The Government Accounting Offices’ Lori Rectanus, Director, Physical Infrastructure Issues, was one of the officials to testify at the House oversight committee hearing on the Postal Service Reform Act of 2017 last week.
Rectanus pointed out that even though the health care prefunding requirement’s for fixed contributions ends in 2017, “USPS will be required to make an estimated total of $10.3 billion in payments for retiree health and pension benefits under CSRS and FERS—about $3.3 billion more than what USPS paid in fiscal year 2016 for these benefit programs.”
The bottomline: with declines in First-Class volumes and no new plans to cut expenses, the USPS needs more money to meet its obligations.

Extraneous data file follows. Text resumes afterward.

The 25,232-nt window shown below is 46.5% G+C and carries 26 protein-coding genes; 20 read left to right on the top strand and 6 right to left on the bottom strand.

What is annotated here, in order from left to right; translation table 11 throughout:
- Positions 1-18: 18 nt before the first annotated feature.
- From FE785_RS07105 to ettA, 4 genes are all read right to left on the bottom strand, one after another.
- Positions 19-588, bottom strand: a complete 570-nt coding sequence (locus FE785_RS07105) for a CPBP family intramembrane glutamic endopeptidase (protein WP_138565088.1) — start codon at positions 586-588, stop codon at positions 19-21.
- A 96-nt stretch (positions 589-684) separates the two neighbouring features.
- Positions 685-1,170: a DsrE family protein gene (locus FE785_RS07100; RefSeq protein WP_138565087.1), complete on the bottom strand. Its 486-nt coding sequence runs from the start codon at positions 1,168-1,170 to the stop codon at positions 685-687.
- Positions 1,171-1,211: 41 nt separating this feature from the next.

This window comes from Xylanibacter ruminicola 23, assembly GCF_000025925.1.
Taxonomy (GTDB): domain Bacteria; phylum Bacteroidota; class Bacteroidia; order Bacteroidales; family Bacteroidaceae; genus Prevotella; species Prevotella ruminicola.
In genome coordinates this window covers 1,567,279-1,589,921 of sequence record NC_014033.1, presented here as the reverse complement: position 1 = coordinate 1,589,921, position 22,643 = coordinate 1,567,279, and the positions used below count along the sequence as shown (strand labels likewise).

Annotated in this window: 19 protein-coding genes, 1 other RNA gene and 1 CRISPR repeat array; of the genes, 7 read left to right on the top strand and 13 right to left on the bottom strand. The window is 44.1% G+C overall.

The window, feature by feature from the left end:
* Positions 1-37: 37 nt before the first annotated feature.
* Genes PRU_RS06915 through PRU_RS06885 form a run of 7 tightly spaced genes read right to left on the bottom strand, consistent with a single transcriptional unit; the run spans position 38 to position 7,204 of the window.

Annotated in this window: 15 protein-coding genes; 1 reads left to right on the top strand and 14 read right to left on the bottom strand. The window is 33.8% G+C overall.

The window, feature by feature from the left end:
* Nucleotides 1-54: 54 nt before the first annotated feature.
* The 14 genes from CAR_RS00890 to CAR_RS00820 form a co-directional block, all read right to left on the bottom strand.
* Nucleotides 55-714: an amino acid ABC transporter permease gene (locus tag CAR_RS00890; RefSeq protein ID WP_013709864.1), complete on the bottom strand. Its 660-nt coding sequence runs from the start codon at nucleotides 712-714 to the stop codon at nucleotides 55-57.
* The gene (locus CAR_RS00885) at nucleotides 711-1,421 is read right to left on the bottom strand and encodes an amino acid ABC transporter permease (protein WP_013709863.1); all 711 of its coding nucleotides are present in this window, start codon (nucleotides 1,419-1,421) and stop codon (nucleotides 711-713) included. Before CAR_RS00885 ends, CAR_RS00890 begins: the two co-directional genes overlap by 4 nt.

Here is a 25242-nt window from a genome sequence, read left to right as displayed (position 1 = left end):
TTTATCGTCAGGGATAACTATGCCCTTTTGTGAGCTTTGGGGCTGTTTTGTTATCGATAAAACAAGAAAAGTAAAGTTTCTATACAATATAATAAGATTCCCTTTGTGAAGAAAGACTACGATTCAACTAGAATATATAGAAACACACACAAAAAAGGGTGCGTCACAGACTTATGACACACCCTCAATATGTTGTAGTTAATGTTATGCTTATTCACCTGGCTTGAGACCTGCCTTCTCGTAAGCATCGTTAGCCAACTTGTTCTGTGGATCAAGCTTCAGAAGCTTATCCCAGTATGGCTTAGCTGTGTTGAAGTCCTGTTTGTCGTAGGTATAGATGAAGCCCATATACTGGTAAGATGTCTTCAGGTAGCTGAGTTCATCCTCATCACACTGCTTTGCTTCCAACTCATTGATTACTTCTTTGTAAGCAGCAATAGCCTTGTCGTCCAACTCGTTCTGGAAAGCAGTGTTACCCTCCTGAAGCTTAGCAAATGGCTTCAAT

“After about 30 years of relatively steady growth, USPS’s expenses began consistently exceeding revenues in fiscal year 2007—a trend that has continued through fiscal year 2016. As a result, USPS has lost a total of $62.4 billion since fiscal year 2007,” Rectanus testified.
“Over the past 3 years, the size of USPS’s total workforce has increased by about 22,000, including career and non-career employees; this growth contrasts with the trend from fiscal years 1999 through 2013, when the workforce decreased by more than 288,000. Compensation and benefits comprise close to 80 percent of total USPS expenses. Thus, expenses will continue to grow if increases in salaries and work hours continue,” she said.